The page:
Simultaneous with my exposure to behavioral finance, I was managing a small amount of money I had raised from my family and friends. I soon realized that the “irrational, emotionally involved, overconfident traders” Professor Barberis was referring to in his course weren’t just theoretical investors dreamed up in the ivory tower—this crazy investor was me! I realized that no matter how many times I foolishly told myself that I was as smart as Warren Buffett, I would never actually be Buffett. I would always succumb to my innate cognitive biases. I guess sometimes it takes getting a PhD to realize you really don’t know it all.
I also understood that I am not the only one capable of illogical thought—we all can succumb to bias. Figure 1 highlights this point5. Stare at box A and box B in the figure. If you are a human being you will identify that box A is darker than box B.
Then ask yourself:
“How much would I bet that A is darker than B?” $5? $20? $100?”
We know how a human approaches this question, but how does a computer think about this question? A computer identifies the red-green-blue (RGB) values for a pixel in box A and the RGB values for a pixel in B. Next the computer tabulates the results: 120-120-120 for box A; 120-120-120 for box B. Finally, the computer compares the RGB values of the pixel in A and the pixel in B, identifies a match, and concludes that box A and box B are the exact same color. The results are clear to the computer.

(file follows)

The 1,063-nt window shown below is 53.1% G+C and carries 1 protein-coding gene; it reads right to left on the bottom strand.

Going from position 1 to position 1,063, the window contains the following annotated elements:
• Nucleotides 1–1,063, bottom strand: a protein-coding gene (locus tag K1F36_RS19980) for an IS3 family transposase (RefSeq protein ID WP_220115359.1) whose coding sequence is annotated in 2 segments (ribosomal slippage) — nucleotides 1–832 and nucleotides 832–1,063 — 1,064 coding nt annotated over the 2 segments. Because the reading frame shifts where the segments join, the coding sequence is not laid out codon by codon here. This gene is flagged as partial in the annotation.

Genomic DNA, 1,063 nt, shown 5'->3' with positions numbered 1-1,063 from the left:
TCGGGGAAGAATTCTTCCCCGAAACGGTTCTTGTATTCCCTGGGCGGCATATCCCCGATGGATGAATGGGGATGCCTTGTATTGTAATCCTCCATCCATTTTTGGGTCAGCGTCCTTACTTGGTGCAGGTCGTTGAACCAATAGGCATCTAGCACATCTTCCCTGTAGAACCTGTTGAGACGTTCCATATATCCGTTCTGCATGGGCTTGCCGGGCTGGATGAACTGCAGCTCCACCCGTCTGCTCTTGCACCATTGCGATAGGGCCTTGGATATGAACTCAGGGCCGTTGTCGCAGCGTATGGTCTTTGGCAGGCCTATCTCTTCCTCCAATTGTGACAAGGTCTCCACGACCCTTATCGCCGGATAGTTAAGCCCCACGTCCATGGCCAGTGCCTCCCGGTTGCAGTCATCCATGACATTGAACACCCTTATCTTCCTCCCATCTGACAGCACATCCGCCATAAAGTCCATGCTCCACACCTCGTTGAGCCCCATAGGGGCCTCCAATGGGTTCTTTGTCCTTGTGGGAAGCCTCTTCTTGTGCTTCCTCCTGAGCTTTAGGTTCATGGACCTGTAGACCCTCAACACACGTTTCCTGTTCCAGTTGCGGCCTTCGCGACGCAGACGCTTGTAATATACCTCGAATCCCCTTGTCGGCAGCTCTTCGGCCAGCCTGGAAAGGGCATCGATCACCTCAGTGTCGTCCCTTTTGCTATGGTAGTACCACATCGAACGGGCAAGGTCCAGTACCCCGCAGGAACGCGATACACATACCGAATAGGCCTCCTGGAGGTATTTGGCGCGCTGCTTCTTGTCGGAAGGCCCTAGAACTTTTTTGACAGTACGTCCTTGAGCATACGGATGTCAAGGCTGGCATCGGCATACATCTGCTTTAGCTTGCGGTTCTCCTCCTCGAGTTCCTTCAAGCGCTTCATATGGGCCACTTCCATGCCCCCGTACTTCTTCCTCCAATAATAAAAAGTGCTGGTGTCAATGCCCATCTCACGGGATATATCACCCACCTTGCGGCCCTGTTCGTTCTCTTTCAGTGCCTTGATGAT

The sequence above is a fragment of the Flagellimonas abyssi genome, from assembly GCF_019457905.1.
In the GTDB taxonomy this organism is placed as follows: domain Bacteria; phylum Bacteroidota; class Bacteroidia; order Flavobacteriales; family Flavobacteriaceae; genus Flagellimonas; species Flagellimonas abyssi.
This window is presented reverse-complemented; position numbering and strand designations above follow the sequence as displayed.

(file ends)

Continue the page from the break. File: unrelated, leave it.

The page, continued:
Now, after taking into consideration the results from the computer algorithm, would you still consider A darker than B? I don’t know about you, but I still think A looks darker than B—call me crazy. (See Figure 2). But then that’s what makes me human.
The sad reality is the computer is correct, and our perception is wrong. Our mind is being fooled by an illusion created by a vision scientist at MIT, Professor Ed Adelson. Dr. Adelson exploits local contrast between neighboring checkers, and the mind’s perception of the pillar casting a shadow. The combination creates a powerful illusion that tricks every human mind. The human mind is, as succinctly stated by Duke psychology professor Dan Ariely, “Predictably irrational.”
That may seem to be a strong statement. Perhaps the illusion above has convinced you that our minds may not be perfect in certain isolated settings. Or perhaps it has only persuaded you to believe that while a subset of the population may be flawed, you still possess a perfectly rational and logical mind. Don’t be too sure, as a well-established body of academic literature in psychology demonstrates conclusively that humans are prone to poor decision making across a broad range of situations.
But are experts beyond the grip of cognitive bias? We often assume that professionals with years of experience and expertise in a particular field are better equipped and incentivized to make unbiased decisions. Unfortunately for experts, the academic evidence is emphatic: systematic decision-making, or models, outperform discretionary decision-making, or experts.
Section 2: Are Experts Worthless?
To be clear: I am not making the claim that human experts are worthless in the decision-making process. Experts are critical, but only for certain aspects of the decision-making process. Students of decision-making break the decision-making process into three components (see